Charles Cowling

Here’s an interesting and not unconfusing series of pics from today’s Guardian. Entitled ‘Behind the Last Closed Door’, the photos are by Laura Peters and are on show at the Lighthouse Gallery, Wolverhampton, from 3-18 September.

‘What,’ asks the Guardian, ‘happens behind the scenes at crematorium [sic]? A new exhibition of photographs solves the mystery.’

Mystery? What mystery? What could possibly be mysterious about a place where anyone can go? There’s no need to peek at someone else’s photos of it, as if through your fingers from behind the sofa. If you want to know what goes on up at t’crem, stride boldly in and ask if you can have a look. They’ll be pleased to show you.

That the business end of a crem should be capable of being reckoned a mystery serves to illustrate the euphemistic way we burn the bodies of our dead. At the moment of committal the curtains slowly close in front of the coffin. It’s a high-drama ritual which normally elicits sharp sobs, cries, even, from the congregation. If you’re the celebrant, trust me, you feel a bit like an executioner as you push the button on the lectern. People’s uninformed imaginations then conjure up all sorts of outlandish pictures of what happens next.

If only they knew the bathetic truth: that the coffin sits there patiently until everyone’s gone, and may not be cremated for several hours.

There’s no mystery for Sikhs about what happens behind the scenes: they customarily go and witness the coffin going into the cremator (or furnace, as the Guardian has it; a term somewhat discredited by the Nazi death camps). There is no mystery, either, for those too-few others who wish to see the process through; who need to see that everything is done properly. The last time I, as a celebrant, arranged this, for three brothers (who had previously stood behind the lectern and, together, pushed the button) the crematorium technician had kindly and thoughtfully allowed the cremator to cool sufficiently so that the coffin containing their mother did not spontaneously combust as it went in.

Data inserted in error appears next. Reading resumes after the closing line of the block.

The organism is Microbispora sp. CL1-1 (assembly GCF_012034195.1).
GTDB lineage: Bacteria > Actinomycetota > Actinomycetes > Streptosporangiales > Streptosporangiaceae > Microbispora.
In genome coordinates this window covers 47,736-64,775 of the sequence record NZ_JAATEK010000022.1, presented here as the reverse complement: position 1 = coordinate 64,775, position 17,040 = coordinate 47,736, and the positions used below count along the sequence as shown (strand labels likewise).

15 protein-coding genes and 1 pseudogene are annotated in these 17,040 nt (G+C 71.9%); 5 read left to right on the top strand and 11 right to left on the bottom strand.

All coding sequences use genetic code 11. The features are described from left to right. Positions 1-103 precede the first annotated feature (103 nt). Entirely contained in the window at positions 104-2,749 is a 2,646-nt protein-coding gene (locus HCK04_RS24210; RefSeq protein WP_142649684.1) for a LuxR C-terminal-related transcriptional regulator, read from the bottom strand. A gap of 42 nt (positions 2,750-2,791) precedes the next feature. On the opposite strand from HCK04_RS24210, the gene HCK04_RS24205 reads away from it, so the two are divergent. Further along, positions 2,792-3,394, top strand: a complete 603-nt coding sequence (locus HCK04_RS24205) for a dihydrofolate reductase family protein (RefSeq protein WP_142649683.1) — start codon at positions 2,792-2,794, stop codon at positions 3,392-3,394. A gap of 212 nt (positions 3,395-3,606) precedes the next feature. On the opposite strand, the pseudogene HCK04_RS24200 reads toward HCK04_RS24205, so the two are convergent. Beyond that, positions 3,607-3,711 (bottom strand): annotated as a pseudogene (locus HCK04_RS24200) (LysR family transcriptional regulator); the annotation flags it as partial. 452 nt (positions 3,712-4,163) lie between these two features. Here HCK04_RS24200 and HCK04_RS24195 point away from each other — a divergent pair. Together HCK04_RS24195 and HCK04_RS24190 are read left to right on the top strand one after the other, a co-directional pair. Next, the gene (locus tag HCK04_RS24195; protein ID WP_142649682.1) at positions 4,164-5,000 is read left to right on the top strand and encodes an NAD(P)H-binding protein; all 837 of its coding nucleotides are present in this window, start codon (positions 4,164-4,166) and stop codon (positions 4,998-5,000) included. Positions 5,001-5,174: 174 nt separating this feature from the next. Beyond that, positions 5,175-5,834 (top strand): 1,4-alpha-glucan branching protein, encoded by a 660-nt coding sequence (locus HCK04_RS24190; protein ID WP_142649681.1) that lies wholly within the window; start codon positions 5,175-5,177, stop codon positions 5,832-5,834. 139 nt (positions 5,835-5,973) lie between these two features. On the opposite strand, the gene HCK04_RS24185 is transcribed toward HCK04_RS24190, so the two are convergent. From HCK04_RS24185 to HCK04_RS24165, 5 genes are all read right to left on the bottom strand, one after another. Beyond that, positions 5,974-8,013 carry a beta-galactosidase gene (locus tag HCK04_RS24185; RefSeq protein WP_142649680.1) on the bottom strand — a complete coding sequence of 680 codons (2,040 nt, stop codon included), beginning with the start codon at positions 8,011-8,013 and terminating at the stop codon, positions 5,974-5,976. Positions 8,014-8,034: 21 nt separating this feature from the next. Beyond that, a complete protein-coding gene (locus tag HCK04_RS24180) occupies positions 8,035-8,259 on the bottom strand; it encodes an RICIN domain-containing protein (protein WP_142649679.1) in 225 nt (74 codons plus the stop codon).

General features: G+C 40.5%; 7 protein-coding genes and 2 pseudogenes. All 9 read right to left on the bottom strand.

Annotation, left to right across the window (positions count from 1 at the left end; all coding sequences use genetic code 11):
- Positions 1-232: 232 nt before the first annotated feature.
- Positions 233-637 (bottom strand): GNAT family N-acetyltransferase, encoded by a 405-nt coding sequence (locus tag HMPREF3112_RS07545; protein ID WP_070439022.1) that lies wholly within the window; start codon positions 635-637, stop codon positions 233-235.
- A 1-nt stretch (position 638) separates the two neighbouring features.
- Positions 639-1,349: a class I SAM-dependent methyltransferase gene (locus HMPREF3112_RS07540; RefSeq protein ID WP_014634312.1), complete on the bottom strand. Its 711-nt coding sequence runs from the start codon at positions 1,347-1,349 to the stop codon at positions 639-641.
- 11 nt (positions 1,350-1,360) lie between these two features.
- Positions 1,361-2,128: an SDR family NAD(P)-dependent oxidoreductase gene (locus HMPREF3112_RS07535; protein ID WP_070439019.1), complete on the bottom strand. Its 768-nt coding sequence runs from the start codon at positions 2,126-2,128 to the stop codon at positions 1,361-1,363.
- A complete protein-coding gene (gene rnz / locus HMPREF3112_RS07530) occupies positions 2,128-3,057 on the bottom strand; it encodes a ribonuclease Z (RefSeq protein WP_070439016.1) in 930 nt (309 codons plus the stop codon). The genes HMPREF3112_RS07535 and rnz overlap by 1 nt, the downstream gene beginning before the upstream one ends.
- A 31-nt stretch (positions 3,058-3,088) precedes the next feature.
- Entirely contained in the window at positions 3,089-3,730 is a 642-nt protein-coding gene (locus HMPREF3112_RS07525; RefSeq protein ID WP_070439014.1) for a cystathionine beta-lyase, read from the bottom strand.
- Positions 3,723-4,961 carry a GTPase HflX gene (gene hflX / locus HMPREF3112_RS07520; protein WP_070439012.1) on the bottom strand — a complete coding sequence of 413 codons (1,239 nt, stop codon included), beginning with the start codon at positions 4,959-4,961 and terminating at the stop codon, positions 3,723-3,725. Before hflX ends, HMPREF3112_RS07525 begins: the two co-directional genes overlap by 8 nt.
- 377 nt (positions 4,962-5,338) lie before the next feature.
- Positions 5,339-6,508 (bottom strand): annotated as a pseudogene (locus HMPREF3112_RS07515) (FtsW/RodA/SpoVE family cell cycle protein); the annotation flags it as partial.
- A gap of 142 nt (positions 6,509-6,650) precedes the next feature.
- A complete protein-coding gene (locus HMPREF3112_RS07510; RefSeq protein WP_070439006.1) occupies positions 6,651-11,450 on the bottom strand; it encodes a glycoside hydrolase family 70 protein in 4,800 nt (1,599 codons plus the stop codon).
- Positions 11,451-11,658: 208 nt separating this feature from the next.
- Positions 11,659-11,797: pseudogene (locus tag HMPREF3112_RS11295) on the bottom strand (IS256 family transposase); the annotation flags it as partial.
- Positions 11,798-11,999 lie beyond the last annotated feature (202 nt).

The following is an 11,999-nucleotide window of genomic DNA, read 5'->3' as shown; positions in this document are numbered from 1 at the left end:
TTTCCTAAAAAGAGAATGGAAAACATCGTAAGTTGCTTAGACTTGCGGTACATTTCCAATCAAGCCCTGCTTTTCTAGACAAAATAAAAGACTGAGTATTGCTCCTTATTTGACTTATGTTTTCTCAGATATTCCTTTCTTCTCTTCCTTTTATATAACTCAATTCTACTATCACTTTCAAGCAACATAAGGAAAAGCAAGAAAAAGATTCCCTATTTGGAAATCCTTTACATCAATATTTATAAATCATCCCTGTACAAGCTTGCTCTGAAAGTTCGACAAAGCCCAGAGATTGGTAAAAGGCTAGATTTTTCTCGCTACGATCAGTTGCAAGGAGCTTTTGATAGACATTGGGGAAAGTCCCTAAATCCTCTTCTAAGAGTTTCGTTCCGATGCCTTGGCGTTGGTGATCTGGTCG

Ms Peters’ photos are not especially revealing, truth to tell. But pic number 3 is very alarming: it shows lots of empty coffins standing on their feet. So it’s true, is it? They do pull the dead people out of them before they burn them, and re-use them? That’s terrible!

Further research reveals that Ms Peters has actually also photo-ed another mystery no-go area: behind the scenes in a funeral home — the coffin store and the mortuary. Hmmn, it’s really a very clean mortuary. And look, the funeral director is wearing rubber gloves. Full marks, chaps. Things are not ever thus, not in every mortuary by any means.

The real mystery, it seems to me, is that the place where a dear, dead person is cared for and kept should be reckoned a mystery. It’s only a mystery because people dare not ask to see.

Is that really so surprising?

Yes, when they gaze instead on Ms Peters’ photos.

If you want a much more graphic and informative picture of what goes on behind the scenes at a crematorium, have a look at this clip from the Australian Museum Online. It could be anywhere in Britain.

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